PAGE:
Frequent communication can soften blow of legal bill


Money talk is one of the last great taboos, but when it comes to clients, young lawyers need to just get over it, says Toronto civil litigator Jonathan Miller.

The high cost of litigation means lawyers tend not to have much good news for clients when it comes to billing, but he says constant communication can help soften the blow.

“It's really important to have the conversation about what you're going to charge up front,” says Miller, an associate in the Toronto office of Shibley Righton LLP.

“Once you've had the initial conversation, it's good to keep going back and touching base, especially if things are going differently than you anticipated. That way everyone is on the same page,” he adds.

Legal costs are a particularly pertinent issue for clients with matters in Small Claims Court, a forum where many young litigators cut their teeth. The rules of the court only allow successful representatives to recover a maximum of 15 per cent of the amount at issue.

“Even if the claim is $25,000 — the maximum allowed in small claims — the most you can get for legal fees is $3,750. When you're paying a lawyer by the hour, you can burn through that pretty quickly. Often, you can find the fees will exceed the amount being fought over,” Miller tells “Just because the amounts at issue are smaller, doesn't mean the legal issues are any less complicated than a case in Superior Court; there are still legal tests to be met.”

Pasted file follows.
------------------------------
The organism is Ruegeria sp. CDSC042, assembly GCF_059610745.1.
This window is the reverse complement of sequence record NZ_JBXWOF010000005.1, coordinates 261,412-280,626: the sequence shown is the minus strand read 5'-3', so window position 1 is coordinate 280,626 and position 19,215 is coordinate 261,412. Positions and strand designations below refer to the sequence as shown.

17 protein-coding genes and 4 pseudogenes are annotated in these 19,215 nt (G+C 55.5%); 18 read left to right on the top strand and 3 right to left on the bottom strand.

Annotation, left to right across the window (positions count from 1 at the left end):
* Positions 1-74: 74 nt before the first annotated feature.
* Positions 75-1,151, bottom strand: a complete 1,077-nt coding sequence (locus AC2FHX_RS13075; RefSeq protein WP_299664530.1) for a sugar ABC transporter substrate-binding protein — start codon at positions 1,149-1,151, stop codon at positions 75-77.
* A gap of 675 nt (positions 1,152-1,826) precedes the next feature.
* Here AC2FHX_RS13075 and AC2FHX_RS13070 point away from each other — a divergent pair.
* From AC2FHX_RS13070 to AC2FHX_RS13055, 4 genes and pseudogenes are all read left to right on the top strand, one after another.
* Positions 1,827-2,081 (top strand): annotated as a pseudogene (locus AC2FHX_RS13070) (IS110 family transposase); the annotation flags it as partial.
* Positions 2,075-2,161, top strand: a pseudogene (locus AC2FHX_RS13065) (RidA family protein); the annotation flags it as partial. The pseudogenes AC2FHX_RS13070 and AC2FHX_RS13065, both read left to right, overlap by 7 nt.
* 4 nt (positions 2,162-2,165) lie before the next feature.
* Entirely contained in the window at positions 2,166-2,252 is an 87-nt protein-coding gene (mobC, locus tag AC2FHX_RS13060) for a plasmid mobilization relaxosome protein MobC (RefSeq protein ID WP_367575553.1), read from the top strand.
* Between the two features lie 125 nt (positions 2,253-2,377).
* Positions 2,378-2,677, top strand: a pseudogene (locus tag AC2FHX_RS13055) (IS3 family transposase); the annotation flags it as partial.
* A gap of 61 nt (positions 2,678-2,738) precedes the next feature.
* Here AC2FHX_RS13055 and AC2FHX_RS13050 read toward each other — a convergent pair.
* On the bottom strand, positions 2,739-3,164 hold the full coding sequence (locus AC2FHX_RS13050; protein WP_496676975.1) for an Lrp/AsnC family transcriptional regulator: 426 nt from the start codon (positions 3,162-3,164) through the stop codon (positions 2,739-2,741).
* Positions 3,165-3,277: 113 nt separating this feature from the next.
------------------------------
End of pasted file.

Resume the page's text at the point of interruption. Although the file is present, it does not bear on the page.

Miller says even using the simplified rules of the Superior Court of Ontario, which has jurisdiction for monetary amounts in dispute up to $100,000, clients can find legal fees eating significantly into, or completely consuming, their potential final award if they have to go to trial.

He says changing the rules of the Small Claims Court to allow for recovery of a higher proportion of legal costs or increasing the monetary limit of the court would help the situation, but until then, he says lawyers can take steps to keep clients onside and costs down.

“It can be a challenge to your ability to serve clients, while still leaving something in their pocket at the end of the day,” Miller says.

Liberal use of articling students is one way to contain costs, he says, although the effect can be limited. “Even if you have students doing the work from start to finish, with some supervision from a lawyer, the fees are still going to be pretty extensive if it goes as far as a trial.”

Miller says he likes to break the litigation process up into phases, and give clients estimates of the cost of each one.

“I try to give clients a heads-up: this is what I'd expect it to cost to go to a particular point in the proceeding, whether it's the initial negotiations, or demand letters back and forth, or to the end of pleadings,” he says.

At the end of each phase, Miller tries to speak with his clients about the progress so far, as well as the outlook for future stages of the action.

“As long as you tell them upfront what sort of expenses they are likely to face, it really puts the ball in your client's court as to how they want to handle it,” he says. “I've had a client who decided to continue the action on their own, not because they were unhappy with our service, but because it was going to cost them more than they wanted to spend to continue.”

On occasion, Miller offers clients a fixed fee for particular stages of litigation, but warns that can be a risky proposition.

“If clients want a fixed fee, I will consider it, but you have to make sure the amount you charge will be representative of the amount of work you could be getting yourself into,” he says. “For junior counsel, it can be a good way to encourage a client to hire you and show them what you can do, which will hopefully help generate more business down the road.”

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